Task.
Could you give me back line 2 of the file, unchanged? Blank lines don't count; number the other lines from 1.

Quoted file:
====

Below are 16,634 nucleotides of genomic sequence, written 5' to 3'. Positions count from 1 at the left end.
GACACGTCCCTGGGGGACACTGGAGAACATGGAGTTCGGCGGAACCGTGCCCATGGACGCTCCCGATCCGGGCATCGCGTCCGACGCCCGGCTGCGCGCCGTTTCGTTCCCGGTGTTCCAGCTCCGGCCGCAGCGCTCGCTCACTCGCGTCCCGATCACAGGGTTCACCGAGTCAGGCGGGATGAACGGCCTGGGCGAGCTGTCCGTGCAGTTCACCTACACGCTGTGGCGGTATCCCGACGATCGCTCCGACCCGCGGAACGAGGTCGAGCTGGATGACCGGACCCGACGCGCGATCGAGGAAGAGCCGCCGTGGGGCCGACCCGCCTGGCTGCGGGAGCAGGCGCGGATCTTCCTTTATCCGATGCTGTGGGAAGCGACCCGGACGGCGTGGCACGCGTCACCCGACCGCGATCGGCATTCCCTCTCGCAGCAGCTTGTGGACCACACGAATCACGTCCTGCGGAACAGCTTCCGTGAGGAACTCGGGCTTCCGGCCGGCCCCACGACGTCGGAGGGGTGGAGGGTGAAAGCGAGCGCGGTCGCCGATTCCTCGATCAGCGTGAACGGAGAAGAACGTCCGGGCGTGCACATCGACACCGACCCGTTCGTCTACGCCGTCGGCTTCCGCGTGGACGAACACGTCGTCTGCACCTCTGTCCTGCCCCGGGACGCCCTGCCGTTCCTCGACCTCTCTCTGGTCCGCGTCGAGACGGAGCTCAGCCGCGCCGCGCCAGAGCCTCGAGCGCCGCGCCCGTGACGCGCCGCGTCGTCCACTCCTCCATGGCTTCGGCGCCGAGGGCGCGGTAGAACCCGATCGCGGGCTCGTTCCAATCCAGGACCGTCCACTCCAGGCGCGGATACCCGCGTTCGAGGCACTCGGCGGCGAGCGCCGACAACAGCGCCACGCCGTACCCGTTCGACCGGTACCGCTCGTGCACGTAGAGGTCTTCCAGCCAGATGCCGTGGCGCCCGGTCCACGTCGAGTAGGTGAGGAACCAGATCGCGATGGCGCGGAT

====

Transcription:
GACACGTCCCTGGGGGACACTGGAGAACATGGAGTTCGGCGGAACCGTGCCCATGGACGCTCCCGATCCGGGCATCGCGTCCGACGCCCGGCTGCGCGCCGTTTCGTTCCCGGTGTTCCAGCTCCGGCCGCAGCGCTCGCTCACTCGCGTCCCGATCACAGGGTTCACCGAGTCAGGCGGGATGAACGGCCTGGGCGAGCTGTCCGTGCAGTTCACCTACACGCTGTGGCGGTATCCCGACGATCGCTCCGACCCGCGGAACGAGGTCGAGCTGGATGACCGGACCCGACGCGCGATCGAGGAAGAGCCGCCGTGGGGCCGACCCGCCTGGCTGCGGGAGCAGGCGCGGATCTTCCTTTATCCGATGCTGTGGGAAGCGACCCGGACGGCGTGGCACGCGTCACCCGACCGCGATCGGCATTCCCTCTCGCAGCAGCTTGTGGACCACACGAATCACGTCCTGCGGAACAGCTTCCGTGAGGAACTCGGGCTTCCGGCCGGCCCCACGACGTCGGAGGGGTGGAGGGTGAAAGCGAGCGCGGTCGCCGATTCCTCGATCAGCGTGAACGGAGAAGAACGTCCGGGCGTGCACATCGACACCGACCCGTTCGTCTACGCCGTCGGCTTCCGCGTGGACGAACACGTCGTCTGCACCTCTGTCCTGCCCCGGGACGCCCTGCCGTTCCTCGACCTCTCTCTGGTCCGCGTCGAGACGGAGCTCAGCCGCGCCGCGCCAGAGCCTCGAGCGCCGCGCCCGTGACGCGCCGCGTCGTCCACTCCTCCATGGCTTCGGCGCCGAGGGCGCGGTAGAACCCGATCGCGGGCTCGTTCCAATCCAGGACCGTCCACTCCAGGCGCGGATACCCGCGTTCGAGGCACTCGGCGGCGAGCGCCGACAACAGCGCCACGCCGTACCCGTTCGACCGGTACCGCTCGTGCACGTAGAGGTCTTCCAGCCAGATGCCGTGGCGCCCGGTCCACGTCGAGTAGGTGAGGAACCAGATCGCGATGGCGCGGAT